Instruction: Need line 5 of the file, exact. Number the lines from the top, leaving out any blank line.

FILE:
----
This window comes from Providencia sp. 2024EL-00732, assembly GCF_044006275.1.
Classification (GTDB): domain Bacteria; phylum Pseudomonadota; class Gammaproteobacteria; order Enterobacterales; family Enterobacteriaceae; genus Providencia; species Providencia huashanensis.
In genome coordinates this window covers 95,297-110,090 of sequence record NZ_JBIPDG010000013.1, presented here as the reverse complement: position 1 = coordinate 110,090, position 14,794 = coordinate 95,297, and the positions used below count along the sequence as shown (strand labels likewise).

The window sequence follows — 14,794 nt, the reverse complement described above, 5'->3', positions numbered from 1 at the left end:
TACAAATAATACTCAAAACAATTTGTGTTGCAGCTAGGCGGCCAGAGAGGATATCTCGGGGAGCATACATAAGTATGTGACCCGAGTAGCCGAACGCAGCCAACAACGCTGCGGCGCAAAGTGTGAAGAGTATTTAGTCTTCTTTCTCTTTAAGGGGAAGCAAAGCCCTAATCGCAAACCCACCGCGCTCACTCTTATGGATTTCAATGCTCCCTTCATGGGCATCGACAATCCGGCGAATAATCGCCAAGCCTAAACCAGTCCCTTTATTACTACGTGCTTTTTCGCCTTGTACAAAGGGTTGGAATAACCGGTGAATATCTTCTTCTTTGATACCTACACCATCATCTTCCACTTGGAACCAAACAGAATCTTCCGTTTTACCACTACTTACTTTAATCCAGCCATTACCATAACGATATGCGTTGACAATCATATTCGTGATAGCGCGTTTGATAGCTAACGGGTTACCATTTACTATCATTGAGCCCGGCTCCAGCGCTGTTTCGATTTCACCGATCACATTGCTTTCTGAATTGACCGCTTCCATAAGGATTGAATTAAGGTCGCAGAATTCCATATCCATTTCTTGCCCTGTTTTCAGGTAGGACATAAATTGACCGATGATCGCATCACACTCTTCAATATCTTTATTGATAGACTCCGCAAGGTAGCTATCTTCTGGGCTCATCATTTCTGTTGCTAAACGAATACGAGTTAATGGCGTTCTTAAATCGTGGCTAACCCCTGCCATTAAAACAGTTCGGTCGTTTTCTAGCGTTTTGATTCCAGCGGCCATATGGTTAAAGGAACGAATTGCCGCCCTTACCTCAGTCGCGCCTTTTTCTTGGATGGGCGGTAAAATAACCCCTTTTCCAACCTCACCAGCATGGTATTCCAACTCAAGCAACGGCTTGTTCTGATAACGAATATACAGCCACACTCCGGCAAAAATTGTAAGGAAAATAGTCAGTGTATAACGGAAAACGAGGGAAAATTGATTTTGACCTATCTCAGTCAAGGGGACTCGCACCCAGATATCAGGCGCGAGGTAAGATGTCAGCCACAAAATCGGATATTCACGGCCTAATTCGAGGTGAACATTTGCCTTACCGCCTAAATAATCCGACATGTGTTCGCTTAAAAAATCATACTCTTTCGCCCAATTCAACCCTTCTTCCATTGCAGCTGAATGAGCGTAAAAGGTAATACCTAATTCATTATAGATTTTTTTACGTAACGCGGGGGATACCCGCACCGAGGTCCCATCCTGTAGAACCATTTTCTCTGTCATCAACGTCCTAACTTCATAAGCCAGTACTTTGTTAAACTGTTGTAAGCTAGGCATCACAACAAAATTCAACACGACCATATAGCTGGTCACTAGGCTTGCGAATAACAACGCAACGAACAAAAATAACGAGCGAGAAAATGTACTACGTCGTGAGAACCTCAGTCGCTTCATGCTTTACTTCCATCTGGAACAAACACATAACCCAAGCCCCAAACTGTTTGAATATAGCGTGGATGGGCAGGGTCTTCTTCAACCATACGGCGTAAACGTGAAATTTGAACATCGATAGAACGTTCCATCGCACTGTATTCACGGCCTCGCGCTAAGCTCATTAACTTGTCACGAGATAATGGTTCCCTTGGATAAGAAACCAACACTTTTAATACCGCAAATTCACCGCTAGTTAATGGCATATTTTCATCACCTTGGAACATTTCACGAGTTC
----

TACAAATAATACTCAAAACAATTTGTGTTGCAGCTAGGCGGCCAGAGAGGATATCTCGGGGAGCATACATAAGTATGTGACCCGAGTAGCCGAACGCAGCCAACAACGCTGCGGCGCAAAGTGTGAAGAGTATTTAGTCTTCTTTCTCTTTAAGGGGAAGCAAAGCCCTAATCGCAAACCCACCGCGCTCACTCTTATGGATTTCAATGCTCCCTTCATGGGCATCGACAATCCGGCGAATAATCGCCAAGCCTAAACCAGTCCCTTTATTACTACGTGCTTTTTCGCCTTGTACAAAGGGTTGGAATAACCGGTGAATATCTTCTTCTTTGATACCTACACCATCATCTTCCACTTGGAACCAAACAGAATCTTCCGTTTTACCACTACTTACTTTAATCCAGCCATTACCATAACGATATGCGTTGACAATCATATTCGTGATAGCGCGTTTGATAGCTAACGGGTTACCATTTACTATCATTGAGCCCGGCTCCAGCGCTGTTTCGATTTCACCGATCACATTGCTTTCTGAATTGACCGCTTCCATAAGGATTGAATTAAGGTCGCAGAATTCCATATCCATTTCTTGCCCTGTTTTCAGGTAGGACATAAATTGACCGATGATCGCATCACACTCTTCAATATCTTTATTGATAGACTCCGCAAGGTAGCTATCTTCTGGGCTCATCATTTCTGTTGCTAAACGAATACGAGTTAATGGCGTTCTTAAATCGTGGCTAACCCCTGCCATTAAAACAGTTCGGTCGTTTTCTAGCGTTTTGATTCCAGCGGCCATATGGTTAAAGGAACGAATTGCCGCCCTTACCTCAGTCGCGCCTTTTTCTTGGATGGGCGGTAAAATAACCCCTTTTCCAACCTCACCAGCATGGTATTCCAACTCAAGCAACGGCTTGTTCTGATAACGAATATACAGCCACACTCCGGCAAAAATTGTAAGGAAAATAGTCAGTGTATAACGGAAAACGAGGGAAAATTGATTTTGACCTATCTCAGTCAAGGGGACTCGCACCCAGATATCAGGCGCGAGGTAAGATGTCAGCCACAAAATCGGATATTCACGGCCTAATTCGAGGTGAACATTTGCCTTACCGCCTAAATAATCCGACATGTGTTCGCTTAAAAAATCATACTCTTTCGCCCAATTCAACCCTTCTTCCATTGCAGCTGAATGAGCGTAAAAGGTAATACCTAATTCATTATAGATTTTTTTACGTAACGCGGGGGATACCCGCACCGAGGTCCCATCCTGTAGAACCATTTTCTCTGTCATCAACGTCCTAACTTCATAAGCCAGTACTTTGTTAAACTGTTGTAAGCTAGGCATCACAACAAAATTCAACACGACCATATAGCTGGTCACTAGGCTTGCGAATAACAACGCAACGAACAAAAATAACGAGCGAGAAAATGTACTACGTCGTGAGAACCTCAGTCGCTTCATGCTTTACTTCCATCTGGAACAAACACATAACCCAAGCCCCAAACTGTTTGAATATAGCGTGGATGGGCAGGGTCTTCTTCAACCATACGGCGTAAACGTGAAATTTGAACATCGATAGAACGTTCCATCGCACTGTATTCACGGCCTCGCGCTAAGCTCATTAACTTGTCACGAGATAATGGTTCCCTTGGATAAGAAACCAACACTTTTAATACCGCAAATTCACCGCTAGTTAATGGCATATTTTCATCACCTTGGAACATTTCACGAGTTC